GM: This was on a high school level? MG: Junior high school level. And participated in the athletics, and my grades were generally the upper one third. And from there I participated in basketball and baseball and football in junior high school. And I went to Marion High School for only about a month when I was a sophomore. And I decided to go back to Saint Paul Catholic High School, where I attended for the next three years until I graduated in 1953. During that time I played baseball and played basketball. And had a coach by the name of Norbert Goetz [sp?], who was . . . who asked me, I recall, very specifically, once in a gym, what I wanted to be, when I was a junior. And sitting on the bleachers, I just pulled the notion of being . . . becoming a lawyer out of the air. Certainly, at that time, not only did I did not have the means to become a lawyer but I didn’t even have the opportunity to go to college or the expectation because of my parents’ financial condition. I know a lot of times my mother used to make our clothes. She’d make shirts and pants. And there were a lot of lean times. A lot of eating frijoles and arroz [beans and rice] and tortillas. And that was mainly our staple for all of those years. But I can recall, the house was small, but it was always clean, and that’s a very difficult thing to do. Now I . . . I realize that now with six children of my own, to keep a small house clean—a large house, for that matter, no matter what the size is. GM: Mmmm-hmmm. MG: I graduated my senior year in 1953, as I indicated earlier, but I was able to get a half scholarship to play baseball at the University of Notre Dame. I played second base. And then Norbert Goetz went to some businessmen in Marion and raised the other six hundred dollars at that time. I remember it cost twelve hundred dollars to go to my freshman year at Notre Dame in 1953. And so I packed two suitcases . . . actually, they weren’t suitcases, they were cardboard boxes like you get in the grocery store. And he took me up to Notre Dame in the fall of 1953. And I stayed there a year. I didn’t do too well academically. I played baseball on the freshman squad, second base, and I also made the freshman basketball team. There were fifteen of us, and five of them were on scholarships and the other ten were sort of walk-ons, and I was one of the fifteen. I earned my numeral in baseball, actually, and basketball. GM: So your scholarship was specifically for baseball, but you got on basketball but were not under a scholarship—but were not under a scholarship for basketball. MG: Right. I was this . . . of course, the shortest person on the squad. I’m only five eight and most of them were over six feet. I recall we had one freshman that was six foot seven. But it was a . . . it was a big thrill at the time. During the summer, after my freshman year, I realized I didn’t have money sufficient enough money to cover the difference between my half scholarship and my school expenses. Although I had worked on construction that summer, I had saved maybe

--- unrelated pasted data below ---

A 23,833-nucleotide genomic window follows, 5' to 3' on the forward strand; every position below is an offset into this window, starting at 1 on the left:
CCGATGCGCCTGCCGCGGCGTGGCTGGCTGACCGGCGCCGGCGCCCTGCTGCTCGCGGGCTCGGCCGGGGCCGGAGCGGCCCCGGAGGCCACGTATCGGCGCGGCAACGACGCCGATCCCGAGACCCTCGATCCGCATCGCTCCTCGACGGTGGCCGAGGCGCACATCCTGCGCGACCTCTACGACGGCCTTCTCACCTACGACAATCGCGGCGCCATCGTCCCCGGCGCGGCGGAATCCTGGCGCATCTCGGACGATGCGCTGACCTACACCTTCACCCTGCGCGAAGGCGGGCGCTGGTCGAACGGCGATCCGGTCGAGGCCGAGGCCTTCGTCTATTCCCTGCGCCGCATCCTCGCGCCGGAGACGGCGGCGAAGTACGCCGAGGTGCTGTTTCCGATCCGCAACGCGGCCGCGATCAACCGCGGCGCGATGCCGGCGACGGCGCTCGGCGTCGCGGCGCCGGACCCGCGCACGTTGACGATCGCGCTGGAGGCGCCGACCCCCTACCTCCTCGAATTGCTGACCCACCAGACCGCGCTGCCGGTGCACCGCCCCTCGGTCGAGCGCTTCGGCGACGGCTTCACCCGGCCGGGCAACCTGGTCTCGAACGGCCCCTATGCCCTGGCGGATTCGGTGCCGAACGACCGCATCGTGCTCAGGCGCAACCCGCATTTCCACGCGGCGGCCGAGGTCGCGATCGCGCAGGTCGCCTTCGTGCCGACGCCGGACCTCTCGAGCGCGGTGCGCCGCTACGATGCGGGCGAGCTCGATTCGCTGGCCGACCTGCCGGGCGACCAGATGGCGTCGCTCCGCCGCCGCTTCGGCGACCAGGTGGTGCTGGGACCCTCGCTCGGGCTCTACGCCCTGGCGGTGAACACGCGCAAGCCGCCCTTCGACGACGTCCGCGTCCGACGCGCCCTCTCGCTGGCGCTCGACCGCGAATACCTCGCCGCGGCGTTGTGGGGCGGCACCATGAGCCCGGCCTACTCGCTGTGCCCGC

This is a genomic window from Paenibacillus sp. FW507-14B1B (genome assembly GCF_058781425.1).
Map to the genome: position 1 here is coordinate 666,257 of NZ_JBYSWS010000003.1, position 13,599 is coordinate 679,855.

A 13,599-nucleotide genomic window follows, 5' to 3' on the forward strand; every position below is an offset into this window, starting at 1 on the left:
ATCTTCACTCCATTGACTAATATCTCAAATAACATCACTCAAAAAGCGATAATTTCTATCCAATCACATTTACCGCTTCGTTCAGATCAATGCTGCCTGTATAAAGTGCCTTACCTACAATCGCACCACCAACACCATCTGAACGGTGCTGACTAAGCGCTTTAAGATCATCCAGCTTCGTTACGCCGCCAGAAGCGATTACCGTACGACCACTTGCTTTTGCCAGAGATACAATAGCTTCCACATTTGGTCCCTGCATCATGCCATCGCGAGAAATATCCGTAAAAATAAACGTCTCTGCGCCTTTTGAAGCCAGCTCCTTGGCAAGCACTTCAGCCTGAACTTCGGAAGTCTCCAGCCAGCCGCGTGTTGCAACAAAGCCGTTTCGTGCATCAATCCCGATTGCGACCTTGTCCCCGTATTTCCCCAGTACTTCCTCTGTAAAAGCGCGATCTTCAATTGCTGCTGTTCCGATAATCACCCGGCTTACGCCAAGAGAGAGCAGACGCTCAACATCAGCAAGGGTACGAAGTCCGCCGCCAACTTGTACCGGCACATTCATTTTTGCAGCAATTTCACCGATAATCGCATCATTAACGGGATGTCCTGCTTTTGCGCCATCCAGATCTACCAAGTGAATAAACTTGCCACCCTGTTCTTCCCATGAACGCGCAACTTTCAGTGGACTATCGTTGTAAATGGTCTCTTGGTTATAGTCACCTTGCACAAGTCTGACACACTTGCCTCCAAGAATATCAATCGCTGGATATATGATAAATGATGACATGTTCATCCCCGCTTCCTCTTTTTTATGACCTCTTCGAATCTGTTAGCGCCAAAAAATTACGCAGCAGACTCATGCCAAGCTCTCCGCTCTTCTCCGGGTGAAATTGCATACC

two or three hundred dollars, but that wasn’t enough. And I just didn’t have enough to go back. I recall that I . . . that year I paid . . . [Buzzer rings] [Recording interruption] GM: Okay. MG: I recall during that summer that I had paid oh, two or three hundred dollars for dentures for my mother who needed them at that time. And I had the money, and it never occurred to me that I should keep that for myself, but I paid that off to Dr. Brown at that time. I didn’t have the money [for school] and went to our pastor at Saint Paul’s Catholic High School one evening, just before I was scheduled to go back to Notre Dame, and asked him if he could ask some members of the parishioners to grant me a loan to help me go back. And he said for me to come back the next night, and that he would see about it. And Father McCarthy was a very . . . gruff person. He didn’t talk too much, but I think he was very well respected in that church. And he was there for a long time before he died in 1955. But I went back the next night, and I remember it was dusk. And he met me at the door of the parish house and I asked him . . . I told him why I was there. And he said, “No, I wasn’t able to get the money,” or, “I can’t see how I can help you in any way.” And was very gruff and closed the door on my face. And it was at that point that I realized that I wasn’t going to be able to go back to Notre Dame. And that realization really hit me. And I recall that . . . that I was very hurt. As a matter of fact, I think I cried that night, walking home. And I determined, and by that experience, that somehow I was going to finish college because I had the one year and I had the taste for the experience of going to college. And I liked it. So I volunteered for the draft. And the 1st of November of 1954 I went into the service, and served in the United States Army for two years in the United States, and was released in 1956 in September. When, with the help of the GI Bill, I entered Franklin College of Indiana. GM: What experience did you have in the service? What was your duty? MG: I was a corporal. After three months in the Army I was assigned to what was called at that time [unclear] for a special category of the Army with the Air Force. And I went from Fort Leonard Wood to Scott Air Force Base in Illinois and then was sent to California where I served with two Air Force Bases, Beale and Norton, until I was separated from Fort Polk in September of 1956. I was mainly in personnel. It was an engineering outfit of the Army, which was assigned primarily to air force bases. And I left the Army and went . . . entered Franklin College as a sophomore in 1956, and stayed there until June of 1959 when I graduated. I might say that all during my childhood, there were only three main families in Marion, Indiana, which was at that time a city of approximately thirty thousand people. And although I realized we were different from a cultural standpoint, I didn’t encounter a pattern of racism or discrimination. There was once . . . there were some instances of racism. I recall once when my 6